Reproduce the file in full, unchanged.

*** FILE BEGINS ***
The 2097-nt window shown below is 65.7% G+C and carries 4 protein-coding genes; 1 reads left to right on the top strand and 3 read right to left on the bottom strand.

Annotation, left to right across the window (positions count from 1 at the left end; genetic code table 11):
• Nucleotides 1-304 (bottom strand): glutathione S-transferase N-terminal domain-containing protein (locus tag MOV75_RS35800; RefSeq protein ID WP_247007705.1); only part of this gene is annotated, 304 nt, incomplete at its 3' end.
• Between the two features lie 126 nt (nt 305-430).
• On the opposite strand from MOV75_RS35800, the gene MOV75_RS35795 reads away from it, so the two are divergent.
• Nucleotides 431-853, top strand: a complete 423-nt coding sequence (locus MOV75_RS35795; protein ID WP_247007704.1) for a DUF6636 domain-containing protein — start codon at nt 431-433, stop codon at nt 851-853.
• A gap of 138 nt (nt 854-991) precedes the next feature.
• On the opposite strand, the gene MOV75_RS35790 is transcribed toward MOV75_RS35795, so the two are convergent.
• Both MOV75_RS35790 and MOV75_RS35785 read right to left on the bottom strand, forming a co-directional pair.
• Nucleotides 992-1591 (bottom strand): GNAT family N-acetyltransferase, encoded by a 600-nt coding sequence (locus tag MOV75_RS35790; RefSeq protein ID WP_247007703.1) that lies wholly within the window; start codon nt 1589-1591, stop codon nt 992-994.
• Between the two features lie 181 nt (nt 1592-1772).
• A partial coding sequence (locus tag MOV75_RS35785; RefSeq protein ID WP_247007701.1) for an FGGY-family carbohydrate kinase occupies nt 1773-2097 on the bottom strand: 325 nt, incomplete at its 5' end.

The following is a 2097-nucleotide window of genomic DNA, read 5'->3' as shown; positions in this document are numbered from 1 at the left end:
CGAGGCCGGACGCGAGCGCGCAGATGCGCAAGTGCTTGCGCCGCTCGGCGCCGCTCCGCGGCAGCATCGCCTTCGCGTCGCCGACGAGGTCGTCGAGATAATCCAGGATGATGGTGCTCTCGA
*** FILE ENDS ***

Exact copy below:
The 2097-nt window shown below is 65.7% G+C and carries 4 protein-coding genes; 1 reads left to right on the top strand and 3 read right to left on the bottom strand.

Annotation, left to right across the window (positions count from 1 at the left end; genetic code table 11):
• Nucleotides 1-304 (bottom strand): glutathione S-transferase N-terminal domain-containing protein (locus tag MOV75_RS35800; RefSeq protein ID WP_247007705.1); only part of this gene is annotated, 304 nt, incomplete at its 3' end.
• Between the two features lie 126 nt (nt 305-430).
• On the opposite strand from MOV75_RS35800, the gene MOV75_RS35795 reads away from it, so the two are divergent.
• Nucleotides 431-853, top strand: a complete 423-nt coding sequence (locus MOV75_RS35795; protein ID WP_247007704.1) for a DUF6636 domain-containing protein — start codon at nt 431-433, stop codon at nt 851-853.
• A gap of 138 nt (nt 854-991) precedes the next feature.
• On the opposite strand, the gene MOV75_RS35790 is transcribed toward MOV75_RS35795, so the two are convergent.
• Both MOV75_RS35790 and MOV75_RS35785 read right to left on the bottom strand, forming a co-directional pair.
• Nucleotides 992-1591 (bottom strand): GNAT family N-acetyltransferase, encoded by a 600-nt coding sequence (locus tag MOV75_RS35790; RefSeq protein ID WP_247007703.1) that lies wholly within the window; start codon nt 1589-1591, stop codon nt 992-994.
• Between the two features lie 181 nt (nt 1592-1772).
• A partial coding sequence (locus tag MOV75_RS35785; RefSeq protein ID WP_247007701.1) for an FGGY-family carbohydrate kinase occupies nt 1773-2097 on the bottom strand: 325 nt, incomplete at its 5' end.

The following is a 2097-nucleotide window of genomic DNA, read 5'->3' as shown; positions in this document are numbered from 1 at the left end:
CGAGGCCGGACGCGAGCGCGCAGATGCGCAAGTGCTTGCGCCGCTCGGCGCCGCTCCGCGGCAGCATCGCCTTCGCGTCGCCGACGAGGTCGTCGAGATAATCCAGGATGATGGTGCTCTCGA